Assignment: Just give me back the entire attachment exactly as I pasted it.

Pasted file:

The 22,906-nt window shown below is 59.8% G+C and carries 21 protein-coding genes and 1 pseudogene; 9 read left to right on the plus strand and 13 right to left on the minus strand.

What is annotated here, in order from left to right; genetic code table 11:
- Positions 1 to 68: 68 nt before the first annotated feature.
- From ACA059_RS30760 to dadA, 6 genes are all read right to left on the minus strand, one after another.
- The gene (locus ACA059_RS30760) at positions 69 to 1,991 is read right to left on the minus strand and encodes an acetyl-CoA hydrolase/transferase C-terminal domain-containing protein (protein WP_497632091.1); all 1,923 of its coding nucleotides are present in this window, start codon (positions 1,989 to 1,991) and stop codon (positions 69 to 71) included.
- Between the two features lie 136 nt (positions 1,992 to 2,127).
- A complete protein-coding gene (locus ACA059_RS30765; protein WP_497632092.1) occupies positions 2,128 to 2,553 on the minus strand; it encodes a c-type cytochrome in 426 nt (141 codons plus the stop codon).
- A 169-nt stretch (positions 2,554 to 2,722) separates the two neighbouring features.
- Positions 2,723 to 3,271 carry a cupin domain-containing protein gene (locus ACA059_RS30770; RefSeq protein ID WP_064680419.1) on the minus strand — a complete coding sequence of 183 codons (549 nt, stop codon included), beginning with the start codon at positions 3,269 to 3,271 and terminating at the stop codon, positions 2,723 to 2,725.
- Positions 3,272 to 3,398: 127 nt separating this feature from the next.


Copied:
The 22,906-nt window shown below is 59.8% G+C and carries 21 protein-coding genes and 1 pseudogene; 9 read left to right on the plus strand and 13 right to left on the minus strand.

What is annotated here, in order from left to right; genetic code table 11:
- Positions 1 to 68: 68 nt before the first annotated feature.
- From ACA059_RS30760 to dadA, 6 genes are all read right to left on the minus strand, one after another.
- The gene (locus ACA059_RS30760) at positions 69 to 1,991 is read right to left on the minus strand and encodes an acetyl-CoA hydrolase/transferase C-terminal domain-containing protein (protein WP_497632091.1); all 1,923 of its coding nucleotides are present in this window, start codon (positions 1,989 to 1,991) and stop codon (positions 69 to 71) included.
- Between the two features lie 136 nt (positions 1,992 to 2,127).
- A complete protein-coding gene (locus ACA059_RS30765; protein WP_497632092.1) occupies positions 2,128 to 2,553 on the minus strand; it encodes a c-type cytochrome in 426 nt (141 codons plus the stop codon).
- A 169-nt stretch (positions 2,554 to 2,722) separates the two neighbouring features.
- Positions 2,723 to 3,271 carry a cupin domain-containing protein gene (locus ACA059_RS30770; RefSeq protein ID WP_064680419.1) on the minus strand — a complete coding sequence of 183 codons (549 nt, stop codon included), beginning with the start codon at positions 3,269 to 3,271 and terminating at the stop codon, positions 2,723 to 2,725.
- Positions 3,272 to 3,398: 127 nt separating this feature from the next.